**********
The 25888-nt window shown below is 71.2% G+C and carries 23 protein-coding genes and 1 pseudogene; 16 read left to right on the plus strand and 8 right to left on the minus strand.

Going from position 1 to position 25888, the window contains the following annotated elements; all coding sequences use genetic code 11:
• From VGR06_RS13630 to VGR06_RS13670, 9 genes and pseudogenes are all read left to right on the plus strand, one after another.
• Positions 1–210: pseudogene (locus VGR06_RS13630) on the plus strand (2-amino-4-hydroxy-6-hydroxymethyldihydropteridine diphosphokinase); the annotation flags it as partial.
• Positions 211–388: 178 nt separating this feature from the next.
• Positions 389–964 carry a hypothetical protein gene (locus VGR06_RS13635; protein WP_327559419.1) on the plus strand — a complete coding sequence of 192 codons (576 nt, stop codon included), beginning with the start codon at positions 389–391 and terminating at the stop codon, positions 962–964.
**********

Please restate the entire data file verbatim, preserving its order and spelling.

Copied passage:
The 25888-nt window shown below is 71.2% G+C and carries 23 protein-coding genes and 1 pseudogene; 16 read left to right on the plus strand and 8 right to left on the minus strand.

Going from position 1 to position 25888, the window contains the following annotated elements; all coding sequences use genetic code 11:
• From VGR06_RS13630 to VGR06_RS13670, 9 genes and pseudogenes are all read left to right on the plus strand, one after another.
• Positions 1–210: pseudogene (locus VGR06_RS13630) on the plus strand (2-amino-4-hydroxy-6-hydroxymethyldihydropteridine diphosphokinase); the annotation flags it as partial.
• Positions 211–388: 178 nt separating this feature from the next.
• Positions 389–964 carry a hypothetical protein gene (locus VGR06_RS13635; protein WP_327559419.1) on the plus strand — a complete coding sequence of 192 codons (576 nt, stop codon included), beginning with the start codon at positions 389–391 and terminating at the stop codon, positions 962–964.